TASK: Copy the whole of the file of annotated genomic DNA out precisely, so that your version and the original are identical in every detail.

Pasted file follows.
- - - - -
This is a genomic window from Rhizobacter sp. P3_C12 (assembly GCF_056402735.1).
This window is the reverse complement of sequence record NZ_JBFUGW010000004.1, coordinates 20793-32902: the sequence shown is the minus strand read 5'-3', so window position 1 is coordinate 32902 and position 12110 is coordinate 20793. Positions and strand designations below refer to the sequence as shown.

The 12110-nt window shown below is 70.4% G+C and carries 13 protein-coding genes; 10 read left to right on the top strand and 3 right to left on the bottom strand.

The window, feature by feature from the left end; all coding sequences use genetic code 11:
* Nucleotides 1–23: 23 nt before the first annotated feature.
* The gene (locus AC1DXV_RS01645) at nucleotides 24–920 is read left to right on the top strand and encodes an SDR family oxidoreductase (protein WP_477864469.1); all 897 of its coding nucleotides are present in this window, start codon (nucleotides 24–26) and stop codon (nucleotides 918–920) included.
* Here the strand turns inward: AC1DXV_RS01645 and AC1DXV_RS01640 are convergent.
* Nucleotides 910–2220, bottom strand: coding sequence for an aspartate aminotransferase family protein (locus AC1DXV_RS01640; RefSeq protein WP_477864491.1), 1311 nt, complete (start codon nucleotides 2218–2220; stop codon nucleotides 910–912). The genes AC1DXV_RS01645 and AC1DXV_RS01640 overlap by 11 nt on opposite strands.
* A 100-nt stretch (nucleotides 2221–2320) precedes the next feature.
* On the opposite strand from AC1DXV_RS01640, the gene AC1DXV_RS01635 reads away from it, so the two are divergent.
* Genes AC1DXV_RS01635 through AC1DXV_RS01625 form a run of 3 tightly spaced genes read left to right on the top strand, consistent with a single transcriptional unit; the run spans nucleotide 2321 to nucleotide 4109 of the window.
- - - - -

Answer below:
This is a genomic window from Rhizobacter sp. P3_C12 (assembly GCF_056402735.1).
This window is the reverse complement of sequence record NZ_JBFUGW010000004.1, coordinates 20793-32902: the sequence shown is the minus strand read 5'-3', so window position 1 is coordinate 32902 and position 12110 is coordinate 20793. Positions and strand designations below refer to the sequence as shown.

The 12110-nt window shown below is 70.4% G+C and carries 13 protein-coding genes; 10 read left to right on the top strand and 3 right to left on the bottom strand.

The window, feature by feature from the left end; all coding sequences use genetic code 11:
* Nucleotides 1–23: 23 nt before the first annotated feature.
* The gene (locus AC1DXV_RS01645) at nucleotides 24–920 is read left to right on the top strand and encodes an SDR family oxidoreductase (protein WP_477864469.1); all 897 of its coding nucleotides are present in this window, start codon (nucleotides 24–26) and stop codon (nucleotides 918–920) included.
* Here the strand turns inward: AC1DXV_RS01645 and AC1DXV_RS01640 are convergent.
* Nucleotides 910–2220, bottom strand: coding sequence for an aspartate aminotransferase family protein (locus AC1DXV_RS01640; RefSeq protein WP_477864491.1), 1311 nt, complete (start codon nucleotides 2218–2220; stop codon nucleotides 910–912). The genes AC1DXV_RS01645 and AC1DXV_RS01640 overlap by 11 nt on opposite strands.
* A 100-nt stretch (nucleotides 2221–2320) precedes the next feature.
* On the opposite strand from AC1DXV_RS01640, the gene AC1DXV_RS01635 reads away from it, so the two are divergent.
* Genes AC1DXV_RS01635 through AC1DXV_RS01625 form a run of 3 tightly spaced genes read left to right on the top strand, consistent with a single transcriptional unit; the run spans nucleotide 2321 to nucleotide 4109 of the window.